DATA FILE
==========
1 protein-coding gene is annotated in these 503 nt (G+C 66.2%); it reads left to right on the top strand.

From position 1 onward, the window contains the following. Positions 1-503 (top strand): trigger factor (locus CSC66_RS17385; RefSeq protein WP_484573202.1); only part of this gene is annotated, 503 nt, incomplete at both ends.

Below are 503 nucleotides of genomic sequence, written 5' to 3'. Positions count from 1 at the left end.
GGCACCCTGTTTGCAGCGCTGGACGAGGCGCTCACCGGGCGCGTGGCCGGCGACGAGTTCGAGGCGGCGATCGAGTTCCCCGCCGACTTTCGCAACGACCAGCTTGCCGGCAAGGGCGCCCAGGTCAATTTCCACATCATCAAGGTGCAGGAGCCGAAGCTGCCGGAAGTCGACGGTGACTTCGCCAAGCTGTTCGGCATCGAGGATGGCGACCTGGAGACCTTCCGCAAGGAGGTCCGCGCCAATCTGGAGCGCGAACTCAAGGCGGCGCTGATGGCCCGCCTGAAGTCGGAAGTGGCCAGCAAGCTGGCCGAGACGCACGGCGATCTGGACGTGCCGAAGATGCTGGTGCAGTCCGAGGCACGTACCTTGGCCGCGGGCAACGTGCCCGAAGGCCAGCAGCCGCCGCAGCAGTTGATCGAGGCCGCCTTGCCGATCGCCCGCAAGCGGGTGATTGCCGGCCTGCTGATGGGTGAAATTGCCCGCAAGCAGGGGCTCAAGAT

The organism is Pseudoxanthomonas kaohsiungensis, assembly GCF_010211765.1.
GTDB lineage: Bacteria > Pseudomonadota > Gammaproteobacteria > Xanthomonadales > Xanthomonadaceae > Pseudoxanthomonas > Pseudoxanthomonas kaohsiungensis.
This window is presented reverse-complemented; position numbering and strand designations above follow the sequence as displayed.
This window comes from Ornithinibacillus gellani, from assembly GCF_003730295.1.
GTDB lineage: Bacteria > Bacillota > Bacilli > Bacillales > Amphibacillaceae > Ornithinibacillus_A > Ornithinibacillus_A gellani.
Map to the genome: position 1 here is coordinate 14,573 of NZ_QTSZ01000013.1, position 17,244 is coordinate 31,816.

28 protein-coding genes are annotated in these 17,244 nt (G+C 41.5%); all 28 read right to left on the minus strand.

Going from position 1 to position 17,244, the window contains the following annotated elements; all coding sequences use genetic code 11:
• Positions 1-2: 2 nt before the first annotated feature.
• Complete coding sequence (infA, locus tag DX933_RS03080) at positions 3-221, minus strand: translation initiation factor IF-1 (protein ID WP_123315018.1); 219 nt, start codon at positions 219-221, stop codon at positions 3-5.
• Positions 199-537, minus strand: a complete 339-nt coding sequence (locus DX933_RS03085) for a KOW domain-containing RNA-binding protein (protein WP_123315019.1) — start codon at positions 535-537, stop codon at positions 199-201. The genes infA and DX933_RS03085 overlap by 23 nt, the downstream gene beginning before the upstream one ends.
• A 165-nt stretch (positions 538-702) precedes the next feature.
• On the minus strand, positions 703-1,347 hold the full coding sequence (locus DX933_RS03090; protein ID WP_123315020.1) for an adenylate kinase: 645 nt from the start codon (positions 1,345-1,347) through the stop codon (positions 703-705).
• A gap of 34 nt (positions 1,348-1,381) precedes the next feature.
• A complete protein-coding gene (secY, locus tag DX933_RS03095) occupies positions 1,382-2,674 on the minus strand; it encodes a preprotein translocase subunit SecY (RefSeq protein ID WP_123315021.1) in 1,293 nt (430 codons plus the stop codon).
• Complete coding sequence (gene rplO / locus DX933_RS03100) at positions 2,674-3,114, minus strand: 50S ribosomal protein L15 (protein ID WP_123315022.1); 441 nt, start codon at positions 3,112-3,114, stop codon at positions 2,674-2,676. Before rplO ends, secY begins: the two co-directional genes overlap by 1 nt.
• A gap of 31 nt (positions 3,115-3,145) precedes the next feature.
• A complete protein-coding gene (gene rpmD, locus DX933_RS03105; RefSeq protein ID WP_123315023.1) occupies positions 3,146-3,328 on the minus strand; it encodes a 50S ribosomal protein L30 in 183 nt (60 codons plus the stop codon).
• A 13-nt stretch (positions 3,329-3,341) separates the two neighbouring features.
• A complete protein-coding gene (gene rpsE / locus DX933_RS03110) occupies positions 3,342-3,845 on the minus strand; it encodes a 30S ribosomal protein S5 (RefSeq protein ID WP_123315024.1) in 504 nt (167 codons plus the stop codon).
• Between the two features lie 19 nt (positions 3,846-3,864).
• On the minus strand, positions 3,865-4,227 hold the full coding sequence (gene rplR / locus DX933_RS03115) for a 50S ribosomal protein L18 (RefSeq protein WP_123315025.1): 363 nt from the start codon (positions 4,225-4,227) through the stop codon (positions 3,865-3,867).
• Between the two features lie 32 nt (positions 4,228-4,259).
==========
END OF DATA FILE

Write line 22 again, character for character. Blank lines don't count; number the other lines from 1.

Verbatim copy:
• A complete protein-coding gene (gene rpmD, locus DX933_RS03105; RefSeq protein ID WP_123315023.1) occupies positions 3,146-3,328 on the minus strand; it encodes a 50S ribosomal protein L30 in 183 nt (60 codons plus the stop codon).